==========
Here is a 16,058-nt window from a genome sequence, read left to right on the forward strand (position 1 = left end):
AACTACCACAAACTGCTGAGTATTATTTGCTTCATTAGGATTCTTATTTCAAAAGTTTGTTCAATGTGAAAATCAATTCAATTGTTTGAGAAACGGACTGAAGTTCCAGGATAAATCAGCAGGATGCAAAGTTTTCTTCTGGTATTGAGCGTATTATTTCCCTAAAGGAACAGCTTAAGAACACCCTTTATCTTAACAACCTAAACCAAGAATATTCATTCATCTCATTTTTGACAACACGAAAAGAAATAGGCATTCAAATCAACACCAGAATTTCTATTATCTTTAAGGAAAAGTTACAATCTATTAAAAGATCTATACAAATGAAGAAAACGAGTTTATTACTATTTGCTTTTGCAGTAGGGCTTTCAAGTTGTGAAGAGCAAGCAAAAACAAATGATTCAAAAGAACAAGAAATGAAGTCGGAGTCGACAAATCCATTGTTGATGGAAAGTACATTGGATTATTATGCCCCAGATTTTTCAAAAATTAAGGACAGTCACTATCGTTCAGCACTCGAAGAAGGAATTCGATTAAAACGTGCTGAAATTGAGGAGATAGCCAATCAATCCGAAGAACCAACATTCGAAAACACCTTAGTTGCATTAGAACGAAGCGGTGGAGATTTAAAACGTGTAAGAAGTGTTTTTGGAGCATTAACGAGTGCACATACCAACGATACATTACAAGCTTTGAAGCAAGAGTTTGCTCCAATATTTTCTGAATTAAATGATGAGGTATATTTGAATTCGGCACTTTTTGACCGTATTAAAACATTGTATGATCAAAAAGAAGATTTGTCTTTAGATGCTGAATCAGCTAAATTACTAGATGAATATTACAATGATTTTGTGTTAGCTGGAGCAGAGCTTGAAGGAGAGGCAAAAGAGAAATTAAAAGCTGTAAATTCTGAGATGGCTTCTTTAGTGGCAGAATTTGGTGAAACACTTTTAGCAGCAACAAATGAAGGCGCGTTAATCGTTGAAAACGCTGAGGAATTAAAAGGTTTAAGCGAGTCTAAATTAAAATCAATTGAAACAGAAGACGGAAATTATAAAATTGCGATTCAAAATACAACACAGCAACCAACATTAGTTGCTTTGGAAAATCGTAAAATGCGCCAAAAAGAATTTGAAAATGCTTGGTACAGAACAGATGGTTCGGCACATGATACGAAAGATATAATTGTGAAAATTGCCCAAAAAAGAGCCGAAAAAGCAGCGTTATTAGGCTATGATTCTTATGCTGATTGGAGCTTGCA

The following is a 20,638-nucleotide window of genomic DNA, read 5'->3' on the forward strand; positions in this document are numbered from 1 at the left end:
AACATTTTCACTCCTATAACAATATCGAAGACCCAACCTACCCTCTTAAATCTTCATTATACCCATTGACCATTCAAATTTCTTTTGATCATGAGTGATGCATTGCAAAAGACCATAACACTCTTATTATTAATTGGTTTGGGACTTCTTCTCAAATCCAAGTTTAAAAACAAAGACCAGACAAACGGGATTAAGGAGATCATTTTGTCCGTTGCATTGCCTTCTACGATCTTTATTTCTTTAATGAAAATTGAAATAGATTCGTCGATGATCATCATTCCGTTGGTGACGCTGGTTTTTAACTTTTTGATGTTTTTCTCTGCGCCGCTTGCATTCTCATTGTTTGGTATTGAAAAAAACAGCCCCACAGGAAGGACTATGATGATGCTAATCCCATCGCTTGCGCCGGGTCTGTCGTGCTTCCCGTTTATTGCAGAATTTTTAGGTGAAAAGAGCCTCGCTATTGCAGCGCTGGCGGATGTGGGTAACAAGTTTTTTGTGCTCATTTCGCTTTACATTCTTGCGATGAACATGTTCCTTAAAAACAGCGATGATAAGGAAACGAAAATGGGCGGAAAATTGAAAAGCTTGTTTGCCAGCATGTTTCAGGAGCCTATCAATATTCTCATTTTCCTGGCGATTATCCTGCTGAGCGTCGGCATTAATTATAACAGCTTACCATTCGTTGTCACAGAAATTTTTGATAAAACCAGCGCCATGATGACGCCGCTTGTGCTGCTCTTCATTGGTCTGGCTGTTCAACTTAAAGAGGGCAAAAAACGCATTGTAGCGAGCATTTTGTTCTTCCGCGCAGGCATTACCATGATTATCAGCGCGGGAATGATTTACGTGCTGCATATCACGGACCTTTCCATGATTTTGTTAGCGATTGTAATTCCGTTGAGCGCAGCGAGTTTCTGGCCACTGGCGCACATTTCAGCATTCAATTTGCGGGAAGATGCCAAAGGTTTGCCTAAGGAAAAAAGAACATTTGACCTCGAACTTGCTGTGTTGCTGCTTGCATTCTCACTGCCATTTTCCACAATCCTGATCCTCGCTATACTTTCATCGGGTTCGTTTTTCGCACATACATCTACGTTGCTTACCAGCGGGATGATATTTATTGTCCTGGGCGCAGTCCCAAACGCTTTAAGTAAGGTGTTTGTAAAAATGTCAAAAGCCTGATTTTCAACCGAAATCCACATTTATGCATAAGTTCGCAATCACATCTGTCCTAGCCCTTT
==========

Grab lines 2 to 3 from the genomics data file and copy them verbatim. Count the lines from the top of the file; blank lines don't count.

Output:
AACTACCACAAACTGCTGAGTATTATTTGCTTCATTAGGATTCTTATTTCAAAAGTTTGTTCAATGTGAAAATCAATTCAATTGTTTGAGAAACGGACTGAAGTTCCAGGATAAATCAGCAGGATGCAAAGTTTTCTTCTGGTATTGAGCGTATTATTTCCCTAAAGGAACAGCTTAAGAACACCCTTTATCTTAACAACCTAAACCAAGAATATTCATTCATCTCATTTTTGACAACACGAAAAGAAATAGGCATTCAAATCAACACCAGAATTTCTATTATCTTTAAGGAAAAGTTACAATCTATTAAAAGATCTATACAAATGAAGAAAACGAGTTTATTACTATTTGCTTTTGCAGTAGGGCTTTCAAGTTGTGAAGAGCAAGCAAAAACAAATGATTCAAAAGAACAAGAAATGAAGTCGGAGTCGACAAATCCATTGTTGATGGAAAGTACATTGGATTATTATGCCCCAGATTTTTCAAAAATTAAGGACAGTCACTATCGTTCAGCACTCGAAGAAGGAATTCGATTAAAACGTGCTGAAATTGAGGAGATAGCCAATCAATCCGAAGAACCAACATTCGAAAACACCTTAGTTGCATTAGAACGAAGCGGTGGAGATTTAAAACGTGTAAGAAGTGTTTTTGGAGCATTAACGAGTGCACATACCAACGATACATTACAAGCTTTGAAGCAAGAGTTTGCTCCAATATTTTCTGAATTAAATGATGAGGTATATTTGAATTCGGCACTTTTTGACCGTATTAAAACATTGTATGATCAAAAAGAAGATTTGTCTTTAGATGCTGAATCAGCTAAATTACTAGATGAATATTACAATGATTTTGTGTTAGCTGGAGCAGAGCTTGAAGGAGAGGCAAAAGAGAAATTAAAAGCTGTAAATTCTGAGATGGCTTCTTTAGTGGCAGAATTTGGTGAAACACTTTTAGCAGCAACAAATGAAGGCGCGTTAATCGTTGAAAACGCTGAGGAATTAAAAGGTTTAAGCGAGTCTAAATTAAAATCAATTGAAACAGAAGACGGAAATTATAAAATTGCGATTCAAAATACAACACAGCAACCAACATTAGTTGCTTTGGAAAATCGTAAAATGCGCCAAAAAGAATTTGAAAATGCTTGGTACAGAACAGATGGTTCGGCACATGATACGAAAGATATAATTGTGAAAATTGCCCAAAAAAGAGCCGAAAAAGCAGCGTTATTAGGCTATGATTCTTATGCTGATTGGAGCTTGCA

The following is a 20,638-nucleotide window of genomic DNA, read 5'->3' on the forward strand; positions in this document are numbered from 1 at the left end: